For Jen & Rose – 100 Years Later

This weekend marks the 100th anniversary of the SS Eastland disaster. On July 24, 1915 the passenger ship with 2,572 day tourists rolled over into the Chicago River, taking 844 souls with her as she sank 20 feet to the muddy bottom. All on-board were families of Western Electric employees, gathered for a leisurely cruise to Michigan City, Indiana, for a day of fun and festivities. On board were three of my great-great-aunts, Rosalli (Rose), Johanu (Jen) and Elizabeth Kotovsky.

Elizabeth survived, but her two sisters drowned.

Standing: Jen, Rose (Jen and Rose drowned ), Elizabeth (Elizabeth was rescued), Beatrix and Anna. Sitting: Joseph, Andrew, Mary, Anna, Andrew, Jr. (Photo taken around 1915)

Outside of Chicago, this maritime tragedy is largely forgotten, but to this day it remains the largest loss of life from a single shipwreck on the Great Lakes. My grandfather mentioned Rose and Jen’s lives and deaths often as I was growing up, but with the 100th anniversary upon us I took special interest in the story, so yesterday I brought the kids to the Chicago River to say our respects and honor our relatives.

As we approached the Clark Street bridge, my emotions overcame me. Tears welled as I imagined the horrifying way Jen and Rose died. I had passed this spot hundreds of times before without knowing it was the exact place of their deaths. Here, 100 years later on a beautiful, sunshiny day, birds chirped, boats sailed, and most people on the river walk strolled past with no idea what happened a century ago.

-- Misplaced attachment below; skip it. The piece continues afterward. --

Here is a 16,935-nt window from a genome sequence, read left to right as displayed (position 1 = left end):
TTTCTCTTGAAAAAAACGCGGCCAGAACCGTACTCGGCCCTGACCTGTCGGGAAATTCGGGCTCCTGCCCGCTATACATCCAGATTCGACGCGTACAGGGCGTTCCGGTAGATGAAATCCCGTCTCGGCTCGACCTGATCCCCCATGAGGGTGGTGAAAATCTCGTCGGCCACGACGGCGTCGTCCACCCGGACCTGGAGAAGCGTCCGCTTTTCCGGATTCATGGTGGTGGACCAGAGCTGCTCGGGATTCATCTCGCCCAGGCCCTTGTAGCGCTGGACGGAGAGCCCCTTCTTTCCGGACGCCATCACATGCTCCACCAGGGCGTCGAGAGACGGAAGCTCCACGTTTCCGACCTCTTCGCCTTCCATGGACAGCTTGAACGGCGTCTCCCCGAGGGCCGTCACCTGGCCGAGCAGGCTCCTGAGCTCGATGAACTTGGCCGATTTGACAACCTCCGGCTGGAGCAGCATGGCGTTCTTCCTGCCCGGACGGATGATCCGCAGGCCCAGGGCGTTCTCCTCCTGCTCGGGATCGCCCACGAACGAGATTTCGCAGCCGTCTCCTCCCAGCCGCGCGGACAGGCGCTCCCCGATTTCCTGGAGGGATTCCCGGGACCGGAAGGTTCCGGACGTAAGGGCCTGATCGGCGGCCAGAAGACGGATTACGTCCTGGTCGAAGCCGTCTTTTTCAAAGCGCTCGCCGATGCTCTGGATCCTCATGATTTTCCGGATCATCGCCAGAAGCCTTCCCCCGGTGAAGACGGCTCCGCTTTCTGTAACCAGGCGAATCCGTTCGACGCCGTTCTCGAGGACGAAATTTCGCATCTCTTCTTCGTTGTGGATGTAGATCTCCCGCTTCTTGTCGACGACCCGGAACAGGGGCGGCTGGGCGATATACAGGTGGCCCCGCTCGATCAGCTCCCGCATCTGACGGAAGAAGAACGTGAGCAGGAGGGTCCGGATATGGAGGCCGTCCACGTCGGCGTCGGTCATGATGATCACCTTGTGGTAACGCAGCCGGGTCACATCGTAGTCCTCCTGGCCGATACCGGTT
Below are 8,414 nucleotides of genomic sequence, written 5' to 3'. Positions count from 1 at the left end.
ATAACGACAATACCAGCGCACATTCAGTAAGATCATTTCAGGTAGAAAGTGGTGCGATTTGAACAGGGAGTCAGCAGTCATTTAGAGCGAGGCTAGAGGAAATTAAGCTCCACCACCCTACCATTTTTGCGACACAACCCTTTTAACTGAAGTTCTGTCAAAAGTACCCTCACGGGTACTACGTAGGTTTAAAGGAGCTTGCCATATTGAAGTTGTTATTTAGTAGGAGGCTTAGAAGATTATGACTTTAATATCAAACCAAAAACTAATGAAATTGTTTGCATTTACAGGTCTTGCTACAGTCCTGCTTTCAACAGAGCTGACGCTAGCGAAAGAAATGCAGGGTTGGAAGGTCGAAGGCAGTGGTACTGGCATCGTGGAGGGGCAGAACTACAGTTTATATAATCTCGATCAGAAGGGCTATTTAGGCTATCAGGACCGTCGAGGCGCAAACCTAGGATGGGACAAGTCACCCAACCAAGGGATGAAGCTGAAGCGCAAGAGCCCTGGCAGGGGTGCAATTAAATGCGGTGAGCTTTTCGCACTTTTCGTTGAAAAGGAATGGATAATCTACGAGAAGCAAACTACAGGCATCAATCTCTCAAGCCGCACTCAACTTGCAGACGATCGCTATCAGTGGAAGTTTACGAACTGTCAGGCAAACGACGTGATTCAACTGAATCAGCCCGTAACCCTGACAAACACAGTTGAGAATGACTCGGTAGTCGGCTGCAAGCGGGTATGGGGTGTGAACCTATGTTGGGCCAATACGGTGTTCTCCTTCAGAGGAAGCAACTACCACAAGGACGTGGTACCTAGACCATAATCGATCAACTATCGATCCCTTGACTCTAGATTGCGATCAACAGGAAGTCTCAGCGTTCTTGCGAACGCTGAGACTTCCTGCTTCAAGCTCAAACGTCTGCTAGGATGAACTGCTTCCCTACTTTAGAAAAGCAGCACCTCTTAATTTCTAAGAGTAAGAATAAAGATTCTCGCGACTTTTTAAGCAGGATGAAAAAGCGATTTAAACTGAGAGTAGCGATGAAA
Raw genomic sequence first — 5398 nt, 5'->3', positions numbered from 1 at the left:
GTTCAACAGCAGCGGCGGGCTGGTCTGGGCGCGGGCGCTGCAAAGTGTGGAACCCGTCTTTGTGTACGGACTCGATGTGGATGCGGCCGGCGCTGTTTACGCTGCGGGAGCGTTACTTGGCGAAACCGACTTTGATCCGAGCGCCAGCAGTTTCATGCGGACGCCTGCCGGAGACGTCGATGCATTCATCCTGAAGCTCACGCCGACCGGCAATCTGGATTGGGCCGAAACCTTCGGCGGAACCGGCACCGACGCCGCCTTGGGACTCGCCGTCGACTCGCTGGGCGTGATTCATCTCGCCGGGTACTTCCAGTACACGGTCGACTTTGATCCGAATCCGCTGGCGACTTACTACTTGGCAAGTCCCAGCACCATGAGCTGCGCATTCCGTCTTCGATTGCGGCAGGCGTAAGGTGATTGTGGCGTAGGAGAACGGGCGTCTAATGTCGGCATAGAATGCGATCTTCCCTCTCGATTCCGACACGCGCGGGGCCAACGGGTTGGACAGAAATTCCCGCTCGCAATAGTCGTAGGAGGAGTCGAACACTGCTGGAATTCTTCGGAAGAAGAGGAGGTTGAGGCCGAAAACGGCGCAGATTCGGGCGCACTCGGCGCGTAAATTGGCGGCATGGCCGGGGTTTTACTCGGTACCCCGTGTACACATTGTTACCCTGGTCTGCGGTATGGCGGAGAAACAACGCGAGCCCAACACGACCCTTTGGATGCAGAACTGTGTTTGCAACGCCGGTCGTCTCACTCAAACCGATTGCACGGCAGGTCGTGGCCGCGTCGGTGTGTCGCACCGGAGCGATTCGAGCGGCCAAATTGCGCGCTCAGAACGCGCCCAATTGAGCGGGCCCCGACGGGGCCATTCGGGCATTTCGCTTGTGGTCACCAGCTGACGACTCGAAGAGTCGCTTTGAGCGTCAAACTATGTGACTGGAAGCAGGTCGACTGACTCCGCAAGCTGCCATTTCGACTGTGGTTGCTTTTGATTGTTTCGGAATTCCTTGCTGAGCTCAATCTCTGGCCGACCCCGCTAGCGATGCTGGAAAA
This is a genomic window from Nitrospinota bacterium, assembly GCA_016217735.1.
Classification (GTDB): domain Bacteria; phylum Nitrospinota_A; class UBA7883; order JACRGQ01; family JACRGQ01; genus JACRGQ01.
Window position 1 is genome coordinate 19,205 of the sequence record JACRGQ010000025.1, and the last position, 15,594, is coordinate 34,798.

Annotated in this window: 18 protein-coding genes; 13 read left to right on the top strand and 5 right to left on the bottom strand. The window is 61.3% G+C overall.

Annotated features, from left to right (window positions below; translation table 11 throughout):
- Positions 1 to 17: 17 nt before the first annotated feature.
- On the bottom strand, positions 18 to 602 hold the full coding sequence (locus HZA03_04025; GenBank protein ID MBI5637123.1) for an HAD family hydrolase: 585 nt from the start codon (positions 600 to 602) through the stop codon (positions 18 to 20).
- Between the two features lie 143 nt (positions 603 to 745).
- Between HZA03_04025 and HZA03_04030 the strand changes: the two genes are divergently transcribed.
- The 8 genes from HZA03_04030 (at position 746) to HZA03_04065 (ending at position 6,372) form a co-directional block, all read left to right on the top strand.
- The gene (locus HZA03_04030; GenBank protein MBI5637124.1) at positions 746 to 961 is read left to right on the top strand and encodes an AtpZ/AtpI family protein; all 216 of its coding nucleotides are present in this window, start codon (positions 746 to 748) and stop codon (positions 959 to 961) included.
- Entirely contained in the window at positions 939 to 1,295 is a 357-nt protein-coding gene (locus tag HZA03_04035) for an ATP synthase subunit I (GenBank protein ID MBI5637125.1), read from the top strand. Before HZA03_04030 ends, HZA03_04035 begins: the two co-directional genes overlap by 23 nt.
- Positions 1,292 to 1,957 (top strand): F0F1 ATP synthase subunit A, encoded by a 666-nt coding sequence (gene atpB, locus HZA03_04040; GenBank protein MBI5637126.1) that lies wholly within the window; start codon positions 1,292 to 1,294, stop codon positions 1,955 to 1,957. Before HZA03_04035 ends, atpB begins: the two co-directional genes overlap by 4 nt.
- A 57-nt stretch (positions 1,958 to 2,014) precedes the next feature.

The kids and I sat at the water’s edge and dipped our toes in. Evie and Mack asked strikingly specific questions that showed their compassion. “How did their mom and dad find out they died?” “Why didn’t everyone swim out of the boat?” “What did the sister who lived do??

As I sat along the river with my four children, I thought about my great-grandma Marguarite and great-grandfather Walter. They were supposed to be on the boat that day, but both of their mothers had morning sickness so they stayed home. How would my life be different if they boarded that doomed ship? Would I even be here? Would these four beautiful miracles of mine be here?? How many more cousins would I now have if Jen and Rose hadn’t died??

After I answered Evie and Mack’s questions (and pondered my own), I didn’t know what else to say so I asked Evie to lead us in saying the Our Father. It just seemed right, as I am certain Jen and Rose knew those words, too. It was a simple way to connect with them, and to connect my children to them.

Because we are, after all, family.

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Written by Maureen

More posts by: Maureen

1 Comment for this entry

  1. Donna R. says:

    I’m just catching up on summer reading and saw this entry. I love that you documented such an important incident for your family. So precious. So many Chicago residents
    have no information of this tragedy. Your kids are so beautiful in recent pictures…love seeing how big they are!!!! I need to check in more frequently.

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